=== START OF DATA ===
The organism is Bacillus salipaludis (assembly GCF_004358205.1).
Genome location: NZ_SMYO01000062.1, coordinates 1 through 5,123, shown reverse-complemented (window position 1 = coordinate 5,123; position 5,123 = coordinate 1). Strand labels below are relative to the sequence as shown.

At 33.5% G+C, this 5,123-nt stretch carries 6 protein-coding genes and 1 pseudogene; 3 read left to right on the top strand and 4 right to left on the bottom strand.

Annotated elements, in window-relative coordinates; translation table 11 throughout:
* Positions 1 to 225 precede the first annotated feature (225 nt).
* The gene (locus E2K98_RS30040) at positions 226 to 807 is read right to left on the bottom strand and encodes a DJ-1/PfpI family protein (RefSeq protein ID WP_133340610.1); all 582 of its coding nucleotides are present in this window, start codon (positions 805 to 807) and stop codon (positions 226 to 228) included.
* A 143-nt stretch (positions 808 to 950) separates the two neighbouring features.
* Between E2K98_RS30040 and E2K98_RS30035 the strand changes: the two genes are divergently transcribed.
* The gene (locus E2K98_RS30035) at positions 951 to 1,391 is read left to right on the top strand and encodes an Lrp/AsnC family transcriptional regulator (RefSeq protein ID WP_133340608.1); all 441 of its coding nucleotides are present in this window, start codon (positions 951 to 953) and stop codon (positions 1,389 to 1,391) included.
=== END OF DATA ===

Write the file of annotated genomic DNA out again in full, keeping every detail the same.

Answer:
The organism is Bacillus salipaludis (assembly GCF_004358205.1).
Genome location: NZ_SMYO01000062.1, coordinates 1 through 5,123, shown reverse-complemented (window position 1 = coordinate 5,123; position 5,123 = coordinate 1). Strand labels below are relative to the sequence as shown.

At 33.5% G+C, this 5,123-nt stretch carries 6 protein-coding genes and 1 pseudogene; 3 read left to right on the top strand and 4 right to left on the bottom strand.

Annotated elements, in window-relative coordinates; translation table 11 throughout:
* Positions 1 to 225 precede the first annotated feature (225 nt).
* The gene (locus E2K98_RS30040) at positions 226 to 807 is read right to left on the bottom strand and encodes a DJ-1/PfpI family protein (RefSeq protein ID WP_133340610.1); all 582 of its coding nucleotides are present in this window, start codon (positions 805 to 807) and stop codon (positions 226 to 228) included.
* A 143-nt stretch (positions 808 to 950) separates the two neighbouring features.
* Between E2K98_RS30040 and E2K98_RS30035 the strand changes: the two genes are divergently transcribed.
* The gene (locus E2K98_RS30035) at positions 951 to 1,391 is read left to right on the top strand and encodes an Lrp/AsnC family transcriptional regulator (RefSeq protein ID WP_133340608.1); all 441 of its coding nucleotides are present in this window, start codon (positions 951 to 953) and stop codon (positions 1,389 to 1,391) included.